In April 2014, I ended my career in academia — though calling it a “career” may be overstating the case. I had two months left in my fifth year of an English Ph.D. program. My wife was pregnant with our son. For the first time, I saw my professional future clearly.
It would probably take another year to finish my dissertation. With a hodgepodge of hard-won fellowships and teaching assignments, I had added three quarters to my original five years of funding. That money would support me through next winter. Then… what? Another teaching gig? One of those secret research fellowships that my department occasionally, according to mysterious criteria, handed out to advanced graduate students?
If everything went smoothly, I would defend my dissertation in the spring or summer, get a one-year VAP at my university, and go on the job market. Ah yes, the famous market for humanities professorships. Where colleges line up and throw cash at you.
I would have had as fair a shot at an academic job as any other graduate student in my field. I had worked my ass off in a name-brand program. I had presented and published research. I had assembled a credible teaching portfolio. But I, like the legions of other apprentice scholars who show up at MLA every year with the same qualifications, still faced long odds.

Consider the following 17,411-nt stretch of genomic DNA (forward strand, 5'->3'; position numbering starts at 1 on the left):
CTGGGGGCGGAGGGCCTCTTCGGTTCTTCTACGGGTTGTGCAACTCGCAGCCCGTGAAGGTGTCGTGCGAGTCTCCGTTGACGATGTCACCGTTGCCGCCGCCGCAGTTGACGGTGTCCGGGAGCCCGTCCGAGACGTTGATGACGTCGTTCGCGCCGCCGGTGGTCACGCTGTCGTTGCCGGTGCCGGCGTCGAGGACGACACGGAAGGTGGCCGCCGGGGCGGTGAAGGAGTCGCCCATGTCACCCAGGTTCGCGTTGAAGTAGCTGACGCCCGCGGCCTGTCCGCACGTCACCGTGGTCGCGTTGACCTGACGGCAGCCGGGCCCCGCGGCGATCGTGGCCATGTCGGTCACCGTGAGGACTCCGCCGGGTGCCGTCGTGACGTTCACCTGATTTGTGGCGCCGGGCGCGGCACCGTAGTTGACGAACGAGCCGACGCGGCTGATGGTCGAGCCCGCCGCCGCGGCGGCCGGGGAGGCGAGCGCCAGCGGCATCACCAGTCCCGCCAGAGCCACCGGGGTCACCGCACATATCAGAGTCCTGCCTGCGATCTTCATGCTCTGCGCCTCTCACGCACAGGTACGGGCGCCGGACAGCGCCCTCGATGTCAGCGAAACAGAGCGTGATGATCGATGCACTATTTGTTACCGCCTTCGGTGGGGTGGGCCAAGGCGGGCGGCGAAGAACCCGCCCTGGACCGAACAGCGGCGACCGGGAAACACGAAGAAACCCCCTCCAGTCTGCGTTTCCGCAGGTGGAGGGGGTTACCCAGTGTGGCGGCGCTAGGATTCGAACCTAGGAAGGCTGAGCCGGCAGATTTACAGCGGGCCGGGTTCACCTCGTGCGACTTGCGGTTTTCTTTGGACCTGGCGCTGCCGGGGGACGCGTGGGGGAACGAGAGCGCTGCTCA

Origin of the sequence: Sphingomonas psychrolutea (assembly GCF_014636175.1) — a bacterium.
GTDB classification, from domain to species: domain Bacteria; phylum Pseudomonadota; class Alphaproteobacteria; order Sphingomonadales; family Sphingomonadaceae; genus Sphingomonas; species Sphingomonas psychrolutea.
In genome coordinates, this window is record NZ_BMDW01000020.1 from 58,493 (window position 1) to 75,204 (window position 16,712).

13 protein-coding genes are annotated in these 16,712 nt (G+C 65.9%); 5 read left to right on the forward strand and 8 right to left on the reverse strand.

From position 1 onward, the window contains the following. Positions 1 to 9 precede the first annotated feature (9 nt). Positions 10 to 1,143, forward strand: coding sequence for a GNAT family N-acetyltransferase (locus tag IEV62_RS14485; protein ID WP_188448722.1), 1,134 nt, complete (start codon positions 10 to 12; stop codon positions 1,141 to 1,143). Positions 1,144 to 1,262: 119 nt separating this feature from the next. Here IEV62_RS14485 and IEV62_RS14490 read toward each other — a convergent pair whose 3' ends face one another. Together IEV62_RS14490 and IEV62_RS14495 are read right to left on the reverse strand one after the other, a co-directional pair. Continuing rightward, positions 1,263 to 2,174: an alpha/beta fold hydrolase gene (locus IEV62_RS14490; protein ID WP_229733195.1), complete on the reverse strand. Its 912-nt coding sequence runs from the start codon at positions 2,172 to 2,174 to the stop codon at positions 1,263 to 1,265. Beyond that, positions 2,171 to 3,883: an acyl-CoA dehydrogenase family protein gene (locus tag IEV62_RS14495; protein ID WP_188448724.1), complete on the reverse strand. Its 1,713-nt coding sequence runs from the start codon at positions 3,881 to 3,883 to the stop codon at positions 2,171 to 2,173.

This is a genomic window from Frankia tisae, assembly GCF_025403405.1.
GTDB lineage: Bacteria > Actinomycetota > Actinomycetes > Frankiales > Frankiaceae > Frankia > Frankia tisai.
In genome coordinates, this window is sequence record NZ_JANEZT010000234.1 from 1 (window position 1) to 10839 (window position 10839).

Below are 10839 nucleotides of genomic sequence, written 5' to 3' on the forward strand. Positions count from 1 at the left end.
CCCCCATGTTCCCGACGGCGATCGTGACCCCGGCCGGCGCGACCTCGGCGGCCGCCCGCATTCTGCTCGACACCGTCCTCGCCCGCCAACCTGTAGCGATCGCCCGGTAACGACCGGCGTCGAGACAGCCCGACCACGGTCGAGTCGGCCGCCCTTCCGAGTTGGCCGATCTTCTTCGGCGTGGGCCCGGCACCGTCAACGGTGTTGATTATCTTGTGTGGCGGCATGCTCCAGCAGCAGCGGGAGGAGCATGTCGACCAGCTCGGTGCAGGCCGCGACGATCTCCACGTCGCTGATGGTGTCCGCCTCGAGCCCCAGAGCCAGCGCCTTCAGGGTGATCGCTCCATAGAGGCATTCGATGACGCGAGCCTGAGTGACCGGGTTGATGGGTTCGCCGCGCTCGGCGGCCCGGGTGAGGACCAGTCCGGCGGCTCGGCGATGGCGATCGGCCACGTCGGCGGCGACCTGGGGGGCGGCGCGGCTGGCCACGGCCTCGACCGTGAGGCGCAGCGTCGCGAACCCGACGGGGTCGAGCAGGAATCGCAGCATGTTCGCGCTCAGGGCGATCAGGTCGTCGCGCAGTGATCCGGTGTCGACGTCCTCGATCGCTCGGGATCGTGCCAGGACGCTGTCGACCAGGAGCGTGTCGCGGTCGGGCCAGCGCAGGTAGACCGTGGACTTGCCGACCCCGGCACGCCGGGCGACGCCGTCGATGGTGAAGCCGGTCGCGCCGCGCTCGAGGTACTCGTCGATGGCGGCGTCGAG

I don’t need to repeat the stats. We are all aware of those.
What ultimately settled the matter for me, as my son began to fidget inside my wife’s womb, was the realization that I — and my family — would never be able to choose where to live. All of our relatives were west of the Rockies, most of them in coastal California. After five years in Illinois, we missed them. And soon we would need their support more than ever. My wife, who had made smart career decisions, could find work anywhere. I could not. If I told my department’s placement director that I wanted to conduct a West Coast search, I would probably get a rueful laugh, but not much help.
Suddenly the choice was obvious. Even if I made it to the tenure track, I would be expected to move my family wherever the academic job market led. That was unacceptable.